deedeetoo
03-12-2011, 05:26 PM
I'm guessing this estate was never probated and the bank never forced the issue because it was getting its money.

When the FIL died, the property should have gone into his estate and the mortgage should have been paid off from cash in the estate. If there wasn't enough cash in the estate to pay off the mortgage, then the house should have been sold to pay it off. If there wasn't enough from the sale to pay off the mortgage, the bank cannot go after the heirs for it. You don't inherit someone else's debt when they die. You also do not become responsible for someone's debt just because you have been paying it for awhile. I think they can just walk away from it with no repercussions.

Whether this is morally right or not is an entirely different discussion.

mrsklamc
03-12-2011, 05:34 PM
the sale to pay off the mortgage, the bank cannot go after the heirs for it. You don't inherit someone else's debt when they die.

But if they inherited any money when he died, and any money is owed after the sale of the trailer, then couldn't they be liable to repay that money since it wasn't actually theirs to begin with?

deedeetoo
03-12-2011, 06:00 PM
But if they inherited any money when he died, and any money is owed after the sale of the trailer, then couldn't they be liable to repay that money since it wasn't actually theirs to begin with?

But the bank would have to prove they inherited money. And if the estate was never probated then they officially didn't "inherit" anything.

heartsy77
03-12-2011, 06:46 PM
Ok I called my sister and got some clarification:

LOAN IS ONLY IN FIL NAME, there names are not on loan papers, title and etc. The mobile home is on private property owned my sisters mom ( same dad as mine different mom). According to my sister will wasn't probated as there was nothing to probate, he had no inheritance to leave anyone. My sister maintains banks has known her FIL was dead since the month after he died and taken their payments since then with no problem. She also told me she called a lawyer, after my prompting, and he said she has no liability to the loan or the mobile home. Since her mother owns the property they will call the bank and tell them to come get it as they are building a new house on the property and her mom is cosigning loan.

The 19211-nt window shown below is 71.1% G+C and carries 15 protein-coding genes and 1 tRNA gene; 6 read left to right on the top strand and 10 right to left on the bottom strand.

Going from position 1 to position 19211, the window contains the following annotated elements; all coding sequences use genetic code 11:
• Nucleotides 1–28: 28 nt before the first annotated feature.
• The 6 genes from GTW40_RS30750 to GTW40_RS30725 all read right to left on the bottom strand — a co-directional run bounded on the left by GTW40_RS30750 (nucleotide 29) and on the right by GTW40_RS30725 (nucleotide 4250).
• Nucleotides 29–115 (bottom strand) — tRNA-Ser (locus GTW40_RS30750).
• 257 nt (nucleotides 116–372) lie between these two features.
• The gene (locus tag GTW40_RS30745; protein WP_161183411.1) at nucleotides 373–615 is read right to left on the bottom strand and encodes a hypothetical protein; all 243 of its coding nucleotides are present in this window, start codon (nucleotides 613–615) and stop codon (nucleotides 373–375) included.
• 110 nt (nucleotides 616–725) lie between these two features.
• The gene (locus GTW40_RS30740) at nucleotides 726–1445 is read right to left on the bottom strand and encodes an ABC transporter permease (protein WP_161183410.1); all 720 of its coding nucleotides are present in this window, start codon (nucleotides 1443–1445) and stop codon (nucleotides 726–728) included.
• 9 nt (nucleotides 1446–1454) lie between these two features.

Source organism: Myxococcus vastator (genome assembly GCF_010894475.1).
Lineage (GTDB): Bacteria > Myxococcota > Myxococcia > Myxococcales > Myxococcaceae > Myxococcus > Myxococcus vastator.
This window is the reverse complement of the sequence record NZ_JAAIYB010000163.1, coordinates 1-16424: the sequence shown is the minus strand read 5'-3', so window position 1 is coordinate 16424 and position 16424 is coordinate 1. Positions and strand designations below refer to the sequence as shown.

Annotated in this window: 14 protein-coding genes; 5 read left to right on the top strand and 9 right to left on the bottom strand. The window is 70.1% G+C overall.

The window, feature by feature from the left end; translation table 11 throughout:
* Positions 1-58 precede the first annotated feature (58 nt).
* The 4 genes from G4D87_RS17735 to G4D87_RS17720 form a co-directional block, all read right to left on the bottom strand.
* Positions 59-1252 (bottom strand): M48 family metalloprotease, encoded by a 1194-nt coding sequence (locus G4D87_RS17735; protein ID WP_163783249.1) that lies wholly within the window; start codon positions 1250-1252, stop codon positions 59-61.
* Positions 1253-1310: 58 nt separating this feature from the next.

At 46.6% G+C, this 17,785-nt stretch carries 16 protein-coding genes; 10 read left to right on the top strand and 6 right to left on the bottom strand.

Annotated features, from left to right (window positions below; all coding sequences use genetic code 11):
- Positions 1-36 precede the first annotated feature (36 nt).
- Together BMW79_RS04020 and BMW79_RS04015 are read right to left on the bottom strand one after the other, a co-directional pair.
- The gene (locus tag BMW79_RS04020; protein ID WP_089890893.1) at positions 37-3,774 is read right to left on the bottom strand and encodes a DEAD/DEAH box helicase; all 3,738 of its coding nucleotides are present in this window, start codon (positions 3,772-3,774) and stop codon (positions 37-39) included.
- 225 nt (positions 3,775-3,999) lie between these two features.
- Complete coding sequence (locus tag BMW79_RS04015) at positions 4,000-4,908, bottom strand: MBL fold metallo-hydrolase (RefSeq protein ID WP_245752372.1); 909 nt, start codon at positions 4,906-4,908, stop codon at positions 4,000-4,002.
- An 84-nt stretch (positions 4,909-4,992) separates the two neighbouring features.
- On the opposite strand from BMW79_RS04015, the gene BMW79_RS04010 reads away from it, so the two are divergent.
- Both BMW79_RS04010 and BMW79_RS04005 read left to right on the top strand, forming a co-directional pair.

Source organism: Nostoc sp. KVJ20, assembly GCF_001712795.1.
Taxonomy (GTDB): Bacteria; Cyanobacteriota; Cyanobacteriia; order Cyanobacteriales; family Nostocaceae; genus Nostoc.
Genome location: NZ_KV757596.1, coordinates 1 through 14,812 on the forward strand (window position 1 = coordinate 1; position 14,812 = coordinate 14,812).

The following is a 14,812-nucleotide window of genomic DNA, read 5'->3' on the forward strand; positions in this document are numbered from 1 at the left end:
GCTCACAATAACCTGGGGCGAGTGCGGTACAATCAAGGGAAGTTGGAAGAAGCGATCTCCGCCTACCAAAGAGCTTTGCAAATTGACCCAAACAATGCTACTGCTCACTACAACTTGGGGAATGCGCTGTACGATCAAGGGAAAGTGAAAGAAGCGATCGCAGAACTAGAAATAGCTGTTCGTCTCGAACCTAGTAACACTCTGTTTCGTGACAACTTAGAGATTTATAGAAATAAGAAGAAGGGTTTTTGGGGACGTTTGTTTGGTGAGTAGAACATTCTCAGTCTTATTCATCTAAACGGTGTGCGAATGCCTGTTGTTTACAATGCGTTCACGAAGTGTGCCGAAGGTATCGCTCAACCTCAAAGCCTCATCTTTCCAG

As far as judging my sister it's not place to say whether she's right or not. She is my sister after all! Personally I think her mom is nuts for cosigning a loan for them but again not my place. Thanks for all your input.

seashoreCM
03-12-2011, 10:03 PM
She is my sister after all! .
Then you would be doing her a good turn by voicing to her your opinion when you think she may be getting herself into trouble.
In fact, it sounds like their situation was the one that was the most precarious because they have been paying money for property in which they don't hold a clear title. .
Making the payments decreased the chance that the bank would foreclose while they still needed to live there. And not checking with the bank would also decrease the chance that the bank would exercise its right to demand a full payoff or foreclose. In other words they let sleeping dogs lie.

jgates
03-13-2011, 01:03 AM
With a poorer resale value of mobile homes I would bet the bank was ecstatic that the payments have just continued. Most times a mobile home is not allowed to amortize over a severely long period of time - it could very easily be nearly paid off if it had a 10 year amortization.

Someone in the family would be the beneficiary of this mobile home & it would probably be smarter to determine the ownership, current balance & resale value. It might be smarter to resell the home (to be moved of course) & split the profits. There may be virtually no balance left at all on the loan. However, they may want to verify from the original docs that there is no lien on the land in any manner. As I mentioned, 10 years is a long time on a mobile home if there is no actual real estate involved.

heartsy77
03-13-2011, 06:47 AM